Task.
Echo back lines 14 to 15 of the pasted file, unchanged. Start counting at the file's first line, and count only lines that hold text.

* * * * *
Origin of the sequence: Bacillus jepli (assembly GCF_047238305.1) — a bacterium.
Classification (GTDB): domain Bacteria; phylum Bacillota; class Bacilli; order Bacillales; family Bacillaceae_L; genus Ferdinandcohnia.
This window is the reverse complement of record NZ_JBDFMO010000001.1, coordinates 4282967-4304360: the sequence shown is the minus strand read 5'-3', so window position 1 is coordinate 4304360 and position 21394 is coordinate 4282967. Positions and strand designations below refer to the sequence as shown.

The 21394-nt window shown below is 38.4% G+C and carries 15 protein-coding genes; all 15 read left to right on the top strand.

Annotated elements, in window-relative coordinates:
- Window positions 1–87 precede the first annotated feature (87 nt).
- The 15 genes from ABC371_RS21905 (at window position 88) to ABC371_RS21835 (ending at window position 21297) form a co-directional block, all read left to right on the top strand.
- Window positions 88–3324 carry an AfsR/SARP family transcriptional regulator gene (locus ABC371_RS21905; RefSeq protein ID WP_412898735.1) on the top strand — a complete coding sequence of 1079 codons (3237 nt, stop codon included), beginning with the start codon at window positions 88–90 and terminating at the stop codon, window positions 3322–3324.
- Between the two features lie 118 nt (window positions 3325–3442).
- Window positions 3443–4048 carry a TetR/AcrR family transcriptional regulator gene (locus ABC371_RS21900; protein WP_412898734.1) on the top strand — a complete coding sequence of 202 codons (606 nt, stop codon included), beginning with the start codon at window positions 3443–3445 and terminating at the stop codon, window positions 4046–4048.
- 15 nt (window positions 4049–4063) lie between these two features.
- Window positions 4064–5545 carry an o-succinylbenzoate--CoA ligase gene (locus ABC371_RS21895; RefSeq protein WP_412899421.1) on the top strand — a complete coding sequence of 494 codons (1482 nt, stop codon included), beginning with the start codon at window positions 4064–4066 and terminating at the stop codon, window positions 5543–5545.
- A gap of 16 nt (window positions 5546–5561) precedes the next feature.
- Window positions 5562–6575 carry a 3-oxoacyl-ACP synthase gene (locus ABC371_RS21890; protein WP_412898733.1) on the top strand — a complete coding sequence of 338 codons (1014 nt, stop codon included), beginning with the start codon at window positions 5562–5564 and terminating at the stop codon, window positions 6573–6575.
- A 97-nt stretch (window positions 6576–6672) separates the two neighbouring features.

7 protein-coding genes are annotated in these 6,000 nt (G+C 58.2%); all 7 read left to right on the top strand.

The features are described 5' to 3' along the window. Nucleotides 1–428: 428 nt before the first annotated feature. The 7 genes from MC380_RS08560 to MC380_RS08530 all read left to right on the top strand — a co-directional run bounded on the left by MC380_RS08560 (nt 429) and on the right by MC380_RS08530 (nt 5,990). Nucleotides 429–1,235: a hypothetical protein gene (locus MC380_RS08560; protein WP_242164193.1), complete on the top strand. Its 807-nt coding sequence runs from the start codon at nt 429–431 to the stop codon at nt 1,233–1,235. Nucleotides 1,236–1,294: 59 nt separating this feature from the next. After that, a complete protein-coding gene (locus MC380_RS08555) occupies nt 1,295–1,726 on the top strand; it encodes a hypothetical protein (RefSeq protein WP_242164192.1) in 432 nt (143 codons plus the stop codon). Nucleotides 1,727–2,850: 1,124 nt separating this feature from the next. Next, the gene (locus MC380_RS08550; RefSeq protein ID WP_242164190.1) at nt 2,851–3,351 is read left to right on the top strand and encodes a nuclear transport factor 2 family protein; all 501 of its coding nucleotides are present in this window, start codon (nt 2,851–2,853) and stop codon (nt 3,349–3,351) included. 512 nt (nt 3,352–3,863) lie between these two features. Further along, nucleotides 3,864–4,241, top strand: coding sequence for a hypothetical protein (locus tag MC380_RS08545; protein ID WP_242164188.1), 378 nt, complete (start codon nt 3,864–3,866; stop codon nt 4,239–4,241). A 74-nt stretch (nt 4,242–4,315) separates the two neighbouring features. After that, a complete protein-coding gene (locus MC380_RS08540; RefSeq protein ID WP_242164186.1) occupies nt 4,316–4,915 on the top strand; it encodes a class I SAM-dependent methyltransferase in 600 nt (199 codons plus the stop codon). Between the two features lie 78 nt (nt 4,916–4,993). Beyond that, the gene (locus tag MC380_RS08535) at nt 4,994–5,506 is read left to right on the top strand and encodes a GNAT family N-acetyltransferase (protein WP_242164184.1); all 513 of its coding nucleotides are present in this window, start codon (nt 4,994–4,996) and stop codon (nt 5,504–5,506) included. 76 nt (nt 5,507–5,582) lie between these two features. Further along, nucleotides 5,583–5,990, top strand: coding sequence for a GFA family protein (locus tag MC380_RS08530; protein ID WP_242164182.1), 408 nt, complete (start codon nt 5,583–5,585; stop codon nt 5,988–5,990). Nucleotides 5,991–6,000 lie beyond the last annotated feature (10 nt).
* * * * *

- Window positions 5562–6575 carry a 3-oxoacyl-ACP synthase gene (locus ABC371_RS21890; protein WP_412898733.1) on the top strand — a complete coding sequence of 338 codons (1014 nt, stop codon included), beginning with the start codon at window positions 5562–5564 and terminating at the stop codon, window positions 6573–6575.
- A 97-nt stretch (window positions 6576–6672) separates the two neighbouring features.